After the silence, sound is different.


It’s not necessarily better or worse, it’s just different. Maybe it’s more about discernment; being careful about what you’re listening to, who you’re listening to.

And I’m not talking about Who you’re listening to – though every “good Christian” knows when I capitalize Who, I’m referring to Jesus, right? Can you imagine a world in which the Who we’re listening to informs everything else we hear? Glory! We’d glimpse the garden.

After the silence, your ears become a discriminating filter recoiling from noise, resisting the fray.

It’s like when you’ve been skipping rope a long, long while, and you’ve got a certain rhythm…perpetual motion – twirl-skip twirl-skip twirl skip – but then you stop, and only then do you realize how tired you’ve become, how it drained energy like a hole in a bucket. When you pick that rope up to start again, you’ve learned to be more efficient, set limits, make it work for you, not against you.

My Friday morning playlist? The dryer’s tumble, nearby traffic’s rush, my Precious (Praise God from where our coffee flows), moving boxes begging to be unpacked–but loudest is what I don’t hear.

I’m an empty nester, a phrase I do not care for, I suppose because “empty” has more negative connotations than positive? I don’t know. Two of our three are adulting well, fierce and independent, with real jobs and living in places I have nothing to do with that they dare to call home. Sometimes I have to remind myself that isn’t a slight.

The youngest returned to college yesterday after spending the summer living at home, our home. Last summer he worked at a summer camp and the only time he was able to visit was the week he got pneumonia (who gets pneumonia in the summer?!), the same week I had a business trip across the country. Are you kidding me? Only once have I had a trip that took me out of town five days. Thankfully, he wanted to spend summer break with us this year, because, in his words, “it might be my last chance.”

He worked full time(ish) in a local internship and I expected his evenings to be spent hanging out with friends, also home from college. I was wrong. More often than not he was happy to be with us. Between college and camp he had been gone the better part of two years, meaning we had to work through a few things, but overall it was so good. So, so good.

One of those summer nights was my favorite, the one where, standing in our kitchen, our conversation veered deep. His heart opened wide and he invited me into his interior. Sacred places. We ventured into a similar but different space last week, and I considered myself fortunate to have gone “there” twice.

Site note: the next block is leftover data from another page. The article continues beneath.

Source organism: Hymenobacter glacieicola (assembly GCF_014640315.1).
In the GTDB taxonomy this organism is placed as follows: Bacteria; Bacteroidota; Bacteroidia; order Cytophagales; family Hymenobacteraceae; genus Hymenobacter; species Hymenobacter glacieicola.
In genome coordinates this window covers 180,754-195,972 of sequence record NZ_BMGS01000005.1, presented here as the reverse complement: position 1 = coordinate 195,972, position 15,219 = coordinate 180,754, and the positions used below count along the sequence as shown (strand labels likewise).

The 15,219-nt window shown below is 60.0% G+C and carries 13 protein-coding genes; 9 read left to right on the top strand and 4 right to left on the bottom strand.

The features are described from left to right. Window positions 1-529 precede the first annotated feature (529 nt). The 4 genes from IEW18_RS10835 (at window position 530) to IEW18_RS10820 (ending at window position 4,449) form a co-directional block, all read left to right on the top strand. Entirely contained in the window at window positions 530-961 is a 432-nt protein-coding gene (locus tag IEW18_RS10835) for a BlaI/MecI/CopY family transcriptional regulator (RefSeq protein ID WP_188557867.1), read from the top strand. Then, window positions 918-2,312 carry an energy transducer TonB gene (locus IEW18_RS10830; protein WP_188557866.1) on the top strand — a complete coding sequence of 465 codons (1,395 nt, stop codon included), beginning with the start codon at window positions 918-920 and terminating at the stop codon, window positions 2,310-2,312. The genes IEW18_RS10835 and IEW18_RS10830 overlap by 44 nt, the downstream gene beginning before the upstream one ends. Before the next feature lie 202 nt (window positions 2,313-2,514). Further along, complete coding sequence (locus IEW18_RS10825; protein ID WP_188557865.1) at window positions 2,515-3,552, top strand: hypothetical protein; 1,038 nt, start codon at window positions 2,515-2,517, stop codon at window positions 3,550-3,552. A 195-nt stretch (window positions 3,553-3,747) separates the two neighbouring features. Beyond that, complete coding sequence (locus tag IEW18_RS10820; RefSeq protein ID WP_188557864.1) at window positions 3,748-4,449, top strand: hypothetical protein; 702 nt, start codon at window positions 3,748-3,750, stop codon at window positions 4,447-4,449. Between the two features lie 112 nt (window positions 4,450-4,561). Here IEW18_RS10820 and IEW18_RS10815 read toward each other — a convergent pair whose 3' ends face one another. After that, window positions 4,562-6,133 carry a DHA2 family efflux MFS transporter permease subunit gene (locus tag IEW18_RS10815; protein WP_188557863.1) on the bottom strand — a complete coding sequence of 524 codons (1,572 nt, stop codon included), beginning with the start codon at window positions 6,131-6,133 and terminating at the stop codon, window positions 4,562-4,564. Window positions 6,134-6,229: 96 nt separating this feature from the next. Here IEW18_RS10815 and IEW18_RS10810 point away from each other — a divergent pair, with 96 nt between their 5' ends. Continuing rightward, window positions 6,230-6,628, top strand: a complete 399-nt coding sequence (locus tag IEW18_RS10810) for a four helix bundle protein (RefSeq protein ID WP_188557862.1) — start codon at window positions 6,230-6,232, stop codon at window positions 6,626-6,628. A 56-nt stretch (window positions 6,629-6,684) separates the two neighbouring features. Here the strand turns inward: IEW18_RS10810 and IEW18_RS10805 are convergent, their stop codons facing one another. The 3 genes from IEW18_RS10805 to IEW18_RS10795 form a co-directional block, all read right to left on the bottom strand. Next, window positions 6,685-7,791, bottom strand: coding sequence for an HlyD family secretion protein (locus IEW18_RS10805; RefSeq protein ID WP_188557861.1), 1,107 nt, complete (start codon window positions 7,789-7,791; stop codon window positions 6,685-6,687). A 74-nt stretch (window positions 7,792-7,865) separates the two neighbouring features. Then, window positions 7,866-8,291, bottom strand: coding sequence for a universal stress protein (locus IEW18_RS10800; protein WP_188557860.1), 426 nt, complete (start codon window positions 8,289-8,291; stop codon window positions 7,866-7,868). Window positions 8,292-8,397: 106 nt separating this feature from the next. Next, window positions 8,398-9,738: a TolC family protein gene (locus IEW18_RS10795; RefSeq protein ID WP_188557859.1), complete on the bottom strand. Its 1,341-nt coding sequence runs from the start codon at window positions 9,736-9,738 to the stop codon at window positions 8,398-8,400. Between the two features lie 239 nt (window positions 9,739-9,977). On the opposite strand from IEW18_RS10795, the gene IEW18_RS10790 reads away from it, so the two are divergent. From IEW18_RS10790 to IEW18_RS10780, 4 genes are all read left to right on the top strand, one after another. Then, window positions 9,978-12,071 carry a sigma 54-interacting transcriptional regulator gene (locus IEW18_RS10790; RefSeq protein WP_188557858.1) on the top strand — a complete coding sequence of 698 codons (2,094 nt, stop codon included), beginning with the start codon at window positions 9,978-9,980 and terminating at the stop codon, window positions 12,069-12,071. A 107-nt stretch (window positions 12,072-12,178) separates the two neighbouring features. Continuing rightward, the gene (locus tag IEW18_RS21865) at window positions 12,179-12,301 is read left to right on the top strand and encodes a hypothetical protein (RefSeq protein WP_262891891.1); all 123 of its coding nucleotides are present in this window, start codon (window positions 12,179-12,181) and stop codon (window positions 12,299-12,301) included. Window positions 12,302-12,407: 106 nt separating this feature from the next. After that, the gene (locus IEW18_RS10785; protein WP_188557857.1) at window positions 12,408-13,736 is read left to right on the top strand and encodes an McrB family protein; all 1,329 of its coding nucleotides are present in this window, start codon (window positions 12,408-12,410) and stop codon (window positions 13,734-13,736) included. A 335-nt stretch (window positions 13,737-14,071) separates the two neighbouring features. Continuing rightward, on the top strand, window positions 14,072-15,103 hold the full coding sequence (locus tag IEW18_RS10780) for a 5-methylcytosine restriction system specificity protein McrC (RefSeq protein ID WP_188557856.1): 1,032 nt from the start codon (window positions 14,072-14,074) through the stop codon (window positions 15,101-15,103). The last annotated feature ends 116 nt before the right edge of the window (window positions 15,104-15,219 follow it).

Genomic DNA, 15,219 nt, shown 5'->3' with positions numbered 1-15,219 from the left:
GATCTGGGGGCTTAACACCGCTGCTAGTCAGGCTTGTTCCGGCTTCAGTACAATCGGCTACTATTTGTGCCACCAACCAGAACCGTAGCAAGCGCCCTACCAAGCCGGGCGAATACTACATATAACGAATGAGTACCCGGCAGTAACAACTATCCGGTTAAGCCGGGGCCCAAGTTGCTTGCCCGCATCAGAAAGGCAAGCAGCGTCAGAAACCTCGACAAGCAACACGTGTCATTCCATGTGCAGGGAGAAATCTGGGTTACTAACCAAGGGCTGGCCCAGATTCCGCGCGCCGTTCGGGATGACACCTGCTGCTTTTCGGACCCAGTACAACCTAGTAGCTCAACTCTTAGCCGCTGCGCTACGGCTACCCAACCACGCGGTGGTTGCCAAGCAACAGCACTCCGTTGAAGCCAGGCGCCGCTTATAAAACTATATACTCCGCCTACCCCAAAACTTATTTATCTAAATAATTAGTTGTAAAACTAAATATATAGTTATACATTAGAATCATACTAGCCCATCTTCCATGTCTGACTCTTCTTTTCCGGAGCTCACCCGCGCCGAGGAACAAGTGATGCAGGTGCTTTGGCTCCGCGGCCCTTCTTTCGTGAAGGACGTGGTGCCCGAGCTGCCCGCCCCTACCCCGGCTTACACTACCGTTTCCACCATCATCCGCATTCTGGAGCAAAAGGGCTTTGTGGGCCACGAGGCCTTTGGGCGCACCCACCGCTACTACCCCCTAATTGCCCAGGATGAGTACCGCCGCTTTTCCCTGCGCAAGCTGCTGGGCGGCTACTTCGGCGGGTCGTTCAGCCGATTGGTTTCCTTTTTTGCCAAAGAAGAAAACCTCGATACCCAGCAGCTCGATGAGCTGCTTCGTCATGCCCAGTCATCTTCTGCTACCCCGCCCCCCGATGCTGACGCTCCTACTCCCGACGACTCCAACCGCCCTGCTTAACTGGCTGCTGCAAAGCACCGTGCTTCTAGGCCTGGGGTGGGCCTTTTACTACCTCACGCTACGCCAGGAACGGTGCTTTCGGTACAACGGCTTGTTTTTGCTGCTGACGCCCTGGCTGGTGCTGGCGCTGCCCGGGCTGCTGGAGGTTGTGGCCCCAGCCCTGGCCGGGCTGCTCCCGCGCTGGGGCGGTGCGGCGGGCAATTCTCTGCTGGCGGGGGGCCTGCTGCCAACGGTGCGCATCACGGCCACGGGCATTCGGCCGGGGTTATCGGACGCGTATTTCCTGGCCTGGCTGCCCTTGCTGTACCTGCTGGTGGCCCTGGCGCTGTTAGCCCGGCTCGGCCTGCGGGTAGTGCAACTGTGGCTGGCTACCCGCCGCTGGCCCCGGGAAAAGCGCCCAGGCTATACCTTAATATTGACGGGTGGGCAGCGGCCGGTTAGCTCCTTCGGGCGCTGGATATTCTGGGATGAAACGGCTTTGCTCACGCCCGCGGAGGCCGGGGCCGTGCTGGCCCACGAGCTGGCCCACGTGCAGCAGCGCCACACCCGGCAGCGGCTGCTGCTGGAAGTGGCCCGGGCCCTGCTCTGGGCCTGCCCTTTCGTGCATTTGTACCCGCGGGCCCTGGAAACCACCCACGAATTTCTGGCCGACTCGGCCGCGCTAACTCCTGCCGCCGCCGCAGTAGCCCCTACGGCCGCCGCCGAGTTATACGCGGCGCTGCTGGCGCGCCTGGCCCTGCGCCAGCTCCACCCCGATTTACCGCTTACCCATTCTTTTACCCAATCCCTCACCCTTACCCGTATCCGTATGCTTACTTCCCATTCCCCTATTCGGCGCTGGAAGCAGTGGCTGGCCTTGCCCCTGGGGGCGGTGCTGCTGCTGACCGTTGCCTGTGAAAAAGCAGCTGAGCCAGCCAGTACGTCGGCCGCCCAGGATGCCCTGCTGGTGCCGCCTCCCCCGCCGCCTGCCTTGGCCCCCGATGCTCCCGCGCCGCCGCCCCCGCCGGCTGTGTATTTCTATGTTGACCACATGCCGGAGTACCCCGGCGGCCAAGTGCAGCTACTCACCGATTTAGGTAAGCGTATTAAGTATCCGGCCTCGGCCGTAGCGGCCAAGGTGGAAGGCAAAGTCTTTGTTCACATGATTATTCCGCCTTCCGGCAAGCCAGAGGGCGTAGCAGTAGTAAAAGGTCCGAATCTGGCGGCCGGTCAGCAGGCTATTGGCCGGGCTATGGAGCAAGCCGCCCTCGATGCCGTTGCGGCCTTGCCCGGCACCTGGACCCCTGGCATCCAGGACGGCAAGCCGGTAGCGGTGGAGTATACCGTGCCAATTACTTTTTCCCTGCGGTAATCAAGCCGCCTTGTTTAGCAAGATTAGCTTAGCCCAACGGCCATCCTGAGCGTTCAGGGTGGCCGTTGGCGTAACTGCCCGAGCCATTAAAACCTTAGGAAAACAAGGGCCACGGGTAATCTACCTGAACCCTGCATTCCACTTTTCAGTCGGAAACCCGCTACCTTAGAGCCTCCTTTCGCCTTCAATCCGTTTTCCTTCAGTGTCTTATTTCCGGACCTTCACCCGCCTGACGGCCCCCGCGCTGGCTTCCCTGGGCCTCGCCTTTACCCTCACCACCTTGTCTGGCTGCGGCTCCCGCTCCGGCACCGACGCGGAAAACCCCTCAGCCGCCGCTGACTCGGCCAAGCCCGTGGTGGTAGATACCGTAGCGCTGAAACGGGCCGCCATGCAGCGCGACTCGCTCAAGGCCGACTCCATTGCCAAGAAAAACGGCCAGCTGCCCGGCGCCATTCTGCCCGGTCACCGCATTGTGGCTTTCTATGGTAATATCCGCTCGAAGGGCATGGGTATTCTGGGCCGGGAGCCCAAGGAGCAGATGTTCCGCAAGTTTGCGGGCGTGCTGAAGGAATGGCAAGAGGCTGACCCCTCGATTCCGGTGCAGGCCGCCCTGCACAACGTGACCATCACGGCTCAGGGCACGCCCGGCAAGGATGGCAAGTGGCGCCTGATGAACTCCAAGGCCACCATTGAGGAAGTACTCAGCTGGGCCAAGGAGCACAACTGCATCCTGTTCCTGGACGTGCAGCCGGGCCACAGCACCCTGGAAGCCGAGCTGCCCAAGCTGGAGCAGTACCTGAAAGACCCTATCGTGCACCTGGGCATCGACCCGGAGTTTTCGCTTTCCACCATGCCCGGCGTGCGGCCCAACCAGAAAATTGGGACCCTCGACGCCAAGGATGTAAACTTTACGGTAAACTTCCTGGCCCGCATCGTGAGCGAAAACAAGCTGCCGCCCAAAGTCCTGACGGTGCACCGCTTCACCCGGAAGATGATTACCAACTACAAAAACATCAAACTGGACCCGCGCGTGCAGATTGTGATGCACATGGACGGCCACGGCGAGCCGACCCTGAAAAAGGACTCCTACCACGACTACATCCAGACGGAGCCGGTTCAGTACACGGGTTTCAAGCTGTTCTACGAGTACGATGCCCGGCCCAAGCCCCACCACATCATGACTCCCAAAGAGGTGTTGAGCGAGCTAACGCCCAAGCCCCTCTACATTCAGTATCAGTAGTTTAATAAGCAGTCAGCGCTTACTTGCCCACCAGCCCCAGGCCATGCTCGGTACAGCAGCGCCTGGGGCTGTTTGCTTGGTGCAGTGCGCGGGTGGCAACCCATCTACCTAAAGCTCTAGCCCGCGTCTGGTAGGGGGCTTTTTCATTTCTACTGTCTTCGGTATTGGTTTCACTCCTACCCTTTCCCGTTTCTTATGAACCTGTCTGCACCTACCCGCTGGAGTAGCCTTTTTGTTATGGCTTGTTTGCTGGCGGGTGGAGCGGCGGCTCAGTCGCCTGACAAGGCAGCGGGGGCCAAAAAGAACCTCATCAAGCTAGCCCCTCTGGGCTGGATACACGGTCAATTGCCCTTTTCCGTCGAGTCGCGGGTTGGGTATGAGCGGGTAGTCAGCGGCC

Conditions have to be perfect for those conversations, and the best advice I can offer a parent is to be available when the stars align. And listen more than you speak. Two ears, one mouth–do the math.

With his car jammed full, he turned to tell me good-bye, and like a child or a fool, I started running around the kitchen island. He started to follow until he realized what I was doing, and I said, “If I keep going forever will you stay?” and he answered, “No, I’ll just leave,” so I met him at the sink.

I straightened up and told him all the things I hadn’t. Motherhood-wisdom sometimes means keeping your mouth shut until the right time. I shared specifically how I’m praying for him (based on what he had revealed to me in those special late night conversations). I cast vision for his future. I told him the potential I see in him and reminded him of his strengths, how they can serve others but also himself.

My tears surprised me. Typically, I’m not emotional and sometimes it’s embarrassing or even frustrating when I don’t cry when everyone else is filling buckets. I mean, he is a junior and you’d think I’d be fine when he returns to school.

So, my heart then lips are gushing, words of encouragement fully-informed from our late-night conversations, and the empathetic, compassionate tears in his eyes speak volumes about his strengths and superpowers, and for half a second I want to block the door.

But I don’t. That would serve neither of us. In fact, it would hurt both of us.

So, this morning sounds are different. The hum of my dryer, distant traffic, unpacked boxes, a million thoughts, and my baby back at his Happy Place; yes, I can hear that, too.

But not one drop of noise in the house.

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